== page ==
Daffodils are bulb flowers. They are most often yellow, but there are varieties with white, pink, and orange flowers or combinations of these colors.
They originate from the Mediterranean region, especially Spain, Portugal, Italy, Greece, and North Africa. They spread themselves naturally through central Europe and today are treasured all over the world. They symbolize new beginnings and friendship. They were widely cultivated in Europe and were grown in North America by the 1700s or even earlier.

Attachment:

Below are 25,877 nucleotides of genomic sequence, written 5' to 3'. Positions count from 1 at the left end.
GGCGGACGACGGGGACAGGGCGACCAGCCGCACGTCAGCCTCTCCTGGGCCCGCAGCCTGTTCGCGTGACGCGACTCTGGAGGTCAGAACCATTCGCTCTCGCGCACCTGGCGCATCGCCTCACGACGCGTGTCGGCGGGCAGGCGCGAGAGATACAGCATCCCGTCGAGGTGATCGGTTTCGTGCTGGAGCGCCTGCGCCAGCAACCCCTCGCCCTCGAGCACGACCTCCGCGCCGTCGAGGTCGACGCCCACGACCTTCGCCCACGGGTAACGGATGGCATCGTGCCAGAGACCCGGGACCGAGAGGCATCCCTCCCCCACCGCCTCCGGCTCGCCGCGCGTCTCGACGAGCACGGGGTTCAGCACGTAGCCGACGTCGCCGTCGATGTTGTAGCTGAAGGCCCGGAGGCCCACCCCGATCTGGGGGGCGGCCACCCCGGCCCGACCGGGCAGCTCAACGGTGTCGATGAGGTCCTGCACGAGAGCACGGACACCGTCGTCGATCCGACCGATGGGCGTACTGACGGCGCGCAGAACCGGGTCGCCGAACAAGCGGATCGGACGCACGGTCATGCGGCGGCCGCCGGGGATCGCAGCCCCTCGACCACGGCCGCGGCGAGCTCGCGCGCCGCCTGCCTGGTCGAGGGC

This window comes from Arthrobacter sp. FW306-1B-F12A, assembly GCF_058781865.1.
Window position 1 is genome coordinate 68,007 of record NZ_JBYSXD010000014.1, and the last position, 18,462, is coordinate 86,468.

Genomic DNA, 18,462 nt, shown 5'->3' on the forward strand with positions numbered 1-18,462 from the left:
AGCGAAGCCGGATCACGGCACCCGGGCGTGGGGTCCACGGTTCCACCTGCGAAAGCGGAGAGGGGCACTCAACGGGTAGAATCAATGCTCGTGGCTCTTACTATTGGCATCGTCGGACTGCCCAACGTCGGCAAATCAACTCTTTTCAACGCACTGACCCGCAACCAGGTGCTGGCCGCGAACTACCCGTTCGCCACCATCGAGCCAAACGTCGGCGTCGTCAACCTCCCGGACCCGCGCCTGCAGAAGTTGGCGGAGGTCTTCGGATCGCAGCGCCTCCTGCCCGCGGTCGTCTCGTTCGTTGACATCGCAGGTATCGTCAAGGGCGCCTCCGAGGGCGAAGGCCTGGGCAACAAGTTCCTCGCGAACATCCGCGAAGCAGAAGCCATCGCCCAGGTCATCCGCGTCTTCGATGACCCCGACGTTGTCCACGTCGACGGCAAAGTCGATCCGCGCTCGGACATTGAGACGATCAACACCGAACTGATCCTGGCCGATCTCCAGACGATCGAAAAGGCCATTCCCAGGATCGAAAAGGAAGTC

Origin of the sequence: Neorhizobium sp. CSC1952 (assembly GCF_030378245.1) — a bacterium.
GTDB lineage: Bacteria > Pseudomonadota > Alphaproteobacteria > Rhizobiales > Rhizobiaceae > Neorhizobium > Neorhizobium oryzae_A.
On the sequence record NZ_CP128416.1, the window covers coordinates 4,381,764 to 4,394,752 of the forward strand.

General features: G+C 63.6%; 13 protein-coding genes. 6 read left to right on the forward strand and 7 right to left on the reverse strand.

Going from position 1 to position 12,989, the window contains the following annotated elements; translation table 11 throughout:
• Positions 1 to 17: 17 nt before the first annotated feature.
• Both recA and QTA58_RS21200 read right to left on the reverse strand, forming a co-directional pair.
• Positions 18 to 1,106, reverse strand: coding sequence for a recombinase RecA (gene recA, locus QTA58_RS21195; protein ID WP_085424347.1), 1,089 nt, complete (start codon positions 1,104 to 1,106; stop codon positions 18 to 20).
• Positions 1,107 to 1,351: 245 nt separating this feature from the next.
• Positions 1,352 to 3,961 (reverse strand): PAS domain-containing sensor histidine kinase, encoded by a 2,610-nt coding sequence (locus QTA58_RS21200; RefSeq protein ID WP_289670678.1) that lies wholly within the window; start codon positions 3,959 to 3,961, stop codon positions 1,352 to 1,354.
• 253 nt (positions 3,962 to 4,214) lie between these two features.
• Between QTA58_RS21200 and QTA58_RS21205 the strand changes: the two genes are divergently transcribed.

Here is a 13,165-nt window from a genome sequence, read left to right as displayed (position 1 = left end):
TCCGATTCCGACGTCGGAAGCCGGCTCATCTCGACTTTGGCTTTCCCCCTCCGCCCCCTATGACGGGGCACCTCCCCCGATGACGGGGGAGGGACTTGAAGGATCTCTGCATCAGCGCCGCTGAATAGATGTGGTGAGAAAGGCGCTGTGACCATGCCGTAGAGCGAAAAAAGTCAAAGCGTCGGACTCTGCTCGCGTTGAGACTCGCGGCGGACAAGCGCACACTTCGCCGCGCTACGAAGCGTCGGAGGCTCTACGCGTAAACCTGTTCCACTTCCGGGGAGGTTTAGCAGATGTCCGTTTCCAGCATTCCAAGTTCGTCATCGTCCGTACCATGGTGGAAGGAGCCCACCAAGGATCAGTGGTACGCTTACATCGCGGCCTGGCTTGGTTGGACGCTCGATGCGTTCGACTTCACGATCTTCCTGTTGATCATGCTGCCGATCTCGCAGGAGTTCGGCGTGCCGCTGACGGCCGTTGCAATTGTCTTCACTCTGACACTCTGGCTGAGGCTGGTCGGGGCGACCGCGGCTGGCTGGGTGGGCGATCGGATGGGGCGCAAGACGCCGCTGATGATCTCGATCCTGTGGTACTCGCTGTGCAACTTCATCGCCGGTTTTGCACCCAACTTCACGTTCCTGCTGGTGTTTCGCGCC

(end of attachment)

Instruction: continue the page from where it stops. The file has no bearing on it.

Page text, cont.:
There are several main categories of daffodils. The American Daffodil Society classifies them as Trumpet, Large-Cupped, Small-Cupped, Split-cupped, Double Daffodils, Triandrus, Cyclamineus, Jonquilla, Tazetta, Poeticus, and some other hybrids and wild varieties. The Trumpet Daffodil is certainly the most recognized common type. Within each group of daffodils, there are many individual varieties and colors.
- Full sun
- Fertile, well-drained slightly acidic soil (pH 6.0 to 7.0)
- Plant in the garden or in containers in the fall
- Plant 3-6″ apart in the garden.
- Growing in containers:
Start multiple bulbs in a large pot in the fall
Keep chilled until early spring
- Water new plants regularly, when the soil is dry. Keep well watered but don’t allow soggy soil.
- Climate Zones 3-8